Amid complete chaos, ‘God Save The Queen’ by the Sex Pistols was released on this day in 1977 and heralded as “punk’s crowning glory”.
The band had several tumultuous months in the build-up to the release. Glen Matlock was fired by the band and replaced by Sid Vicious on bass. A&M Records signed the band in March only to break the contract a week later when they got drunk and wreaked havoc on the label’s offices. Workers in the pressing plant where the record was being made threatened to strike because of the song’s lyrics. This, however, was only the beginning of their problems.
Eventually, in May, the band signed with Virgin Records and the single was released to widespread public outcry. Several major record stores refused to stock the record. The BBC and most independent radio stations refused to play it. In light of all the censorship, Johnny Rotten was quoted as saying, “We are the only honest band that’s hit this planet in about two thousand million years.”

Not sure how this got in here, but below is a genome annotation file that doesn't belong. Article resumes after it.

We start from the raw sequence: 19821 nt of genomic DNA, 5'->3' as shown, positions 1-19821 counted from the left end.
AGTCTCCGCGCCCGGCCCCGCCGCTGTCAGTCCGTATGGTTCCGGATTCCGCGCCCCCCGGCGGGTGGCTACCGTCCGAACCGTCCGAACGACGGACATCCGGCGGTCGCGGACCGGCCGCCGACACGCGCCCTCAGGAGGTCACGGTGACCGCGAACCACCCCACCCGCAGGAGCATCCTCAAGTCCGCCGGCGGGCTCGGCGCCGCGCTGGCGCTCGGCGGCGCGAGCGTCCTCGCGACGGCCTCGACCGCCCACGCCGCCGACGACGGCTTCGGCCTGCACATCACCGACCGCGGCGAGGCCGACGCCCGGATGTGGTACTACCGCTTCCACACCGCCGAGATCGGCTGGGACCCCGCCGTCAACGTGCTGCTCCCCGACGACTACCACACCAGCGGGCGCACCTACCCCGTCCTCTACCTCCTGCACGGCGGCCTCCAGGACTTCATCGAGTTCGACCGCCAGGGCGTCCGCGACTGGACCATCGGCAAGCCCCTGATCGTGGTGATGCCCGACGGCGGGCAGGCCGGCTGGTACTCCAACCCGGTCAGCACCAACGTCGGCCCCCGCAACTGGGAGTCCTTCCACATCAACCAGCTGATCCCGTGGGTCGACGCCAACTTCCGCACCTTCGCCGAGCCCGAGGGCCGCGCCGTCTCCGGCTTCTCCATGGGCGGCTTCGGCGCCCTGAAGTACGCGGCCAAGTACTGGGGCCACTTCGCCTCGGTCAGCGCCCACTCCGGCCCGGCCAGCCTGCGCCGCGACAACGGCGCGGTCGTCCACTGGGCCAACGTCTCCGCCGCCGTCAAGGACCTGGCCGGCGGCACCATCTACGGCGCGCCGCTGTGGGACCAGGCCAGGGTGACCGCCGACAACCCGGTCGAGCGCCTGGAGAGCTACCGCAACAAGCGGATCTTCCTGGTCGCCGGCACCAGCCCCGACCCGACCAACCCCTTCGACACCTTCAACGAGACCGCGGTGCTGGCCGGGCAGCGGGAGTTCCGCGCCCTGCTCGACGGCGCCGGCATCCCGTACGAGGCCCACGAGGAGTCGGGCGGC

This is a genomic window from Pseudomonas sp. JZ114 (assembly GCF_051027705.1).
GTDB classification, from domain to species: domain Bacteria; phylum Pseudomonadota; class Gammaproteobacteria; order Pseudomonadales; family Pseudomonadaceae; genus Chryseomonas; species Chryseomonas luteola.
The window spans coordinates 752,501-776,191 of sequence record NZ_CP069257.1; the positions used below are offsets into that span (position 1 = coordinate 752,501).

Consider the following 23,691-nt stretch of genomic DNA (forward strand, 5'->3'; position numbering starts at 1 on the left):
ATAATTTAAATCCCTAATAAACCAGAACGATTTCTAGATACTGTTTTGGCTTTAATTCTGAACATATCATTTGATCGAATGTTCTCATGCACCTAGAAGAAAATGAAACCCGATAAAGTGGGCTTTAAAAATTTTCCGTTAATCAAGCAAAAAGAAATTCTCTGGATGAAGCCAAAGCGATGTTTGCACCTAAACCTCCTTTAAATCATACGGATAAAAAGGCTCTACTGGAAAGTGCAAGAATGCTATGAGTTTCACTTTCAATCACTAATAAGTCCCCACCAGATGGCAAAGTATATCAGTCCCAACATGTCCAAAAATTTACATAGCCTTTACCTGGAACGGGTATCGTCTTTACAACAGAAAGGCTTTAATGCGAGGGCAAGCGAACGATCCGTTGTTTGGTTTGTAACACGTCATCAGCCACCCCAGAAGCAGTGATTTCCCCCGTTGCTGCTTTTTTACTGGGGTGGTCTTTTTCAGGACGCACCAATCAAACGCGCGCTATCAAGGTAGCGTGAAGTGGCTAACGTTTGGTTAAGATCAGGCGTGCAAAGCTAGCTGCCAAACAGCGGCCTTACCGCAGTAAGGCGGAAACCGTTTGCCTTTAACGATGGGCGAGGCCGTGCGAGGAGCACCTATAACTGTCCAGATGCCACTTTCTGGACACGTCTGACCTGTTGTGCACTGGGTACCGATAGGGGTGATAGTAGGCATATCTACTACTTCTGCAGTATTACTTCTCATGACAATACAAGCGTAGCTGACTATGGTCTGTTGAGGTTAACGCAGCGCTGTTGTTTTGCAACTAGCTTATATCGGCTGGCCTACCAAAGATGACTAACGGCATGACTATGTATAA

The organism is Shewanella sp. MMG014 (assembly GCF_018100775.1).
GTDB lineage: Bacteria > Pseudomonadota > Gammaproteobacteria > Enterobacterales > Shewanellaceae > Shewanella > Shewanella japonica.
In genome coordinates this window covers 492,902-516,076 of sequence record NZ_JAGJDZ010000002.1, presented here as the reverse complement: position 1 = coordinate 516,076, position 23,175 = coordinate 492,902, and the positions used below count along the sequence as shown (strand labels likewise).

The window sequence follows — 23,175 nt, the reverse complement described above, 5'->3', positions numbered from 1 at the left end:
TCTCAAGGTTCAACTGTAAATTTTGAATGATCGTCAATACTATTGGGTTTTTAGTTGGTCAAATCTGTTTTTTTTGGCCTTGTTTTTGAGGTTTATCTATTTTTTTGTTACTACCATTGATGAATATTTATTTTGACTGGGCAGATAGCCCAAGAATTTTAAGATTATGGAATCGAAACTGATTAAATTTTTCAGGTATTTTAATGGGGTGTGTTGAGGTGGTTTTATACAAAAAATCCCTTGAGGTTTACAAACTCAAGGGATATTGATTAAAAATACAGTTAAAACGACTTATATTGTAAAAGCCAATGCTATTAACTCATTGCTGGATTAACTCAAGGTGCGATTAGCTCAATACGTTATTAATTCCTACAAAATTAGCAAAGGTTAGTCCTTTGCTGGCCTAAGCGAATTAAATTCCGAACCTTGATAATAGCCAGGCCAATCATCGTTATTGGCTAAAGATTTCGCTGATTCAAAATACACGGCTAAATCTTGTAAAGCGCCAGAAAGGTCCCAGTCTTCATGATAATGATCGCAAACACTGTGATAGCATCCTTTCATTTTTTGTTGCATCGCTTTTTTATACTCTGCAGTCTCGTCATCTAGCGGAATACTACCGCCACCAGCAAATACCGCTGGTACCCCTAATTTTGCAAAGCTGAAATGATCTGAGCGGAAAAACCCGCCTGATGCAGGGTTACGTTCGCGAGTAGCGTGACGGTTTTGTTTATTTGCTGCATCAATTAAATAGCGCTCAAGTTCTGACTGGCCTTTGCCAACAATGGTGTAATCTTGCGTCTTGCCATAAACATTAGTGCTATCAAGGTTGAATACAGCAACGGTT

The single sold well but only reached Number 2 in the UK charts (behind ‘I Don’t Want To Talk About It’ by Rod Stewart). To this day, there is still controversy over why the song never reached Number 1, despite having the sales to do so. However, Rolling Stone rated it as the top song of 1977 and it continually appears on every single ‘Greatest Songs Of All Time’ lists around the world.
One thing is for certain, the song and all of its controversy went a long way towards achieving the band’s goal, which was in Rotten’s words, “To destroy everything”.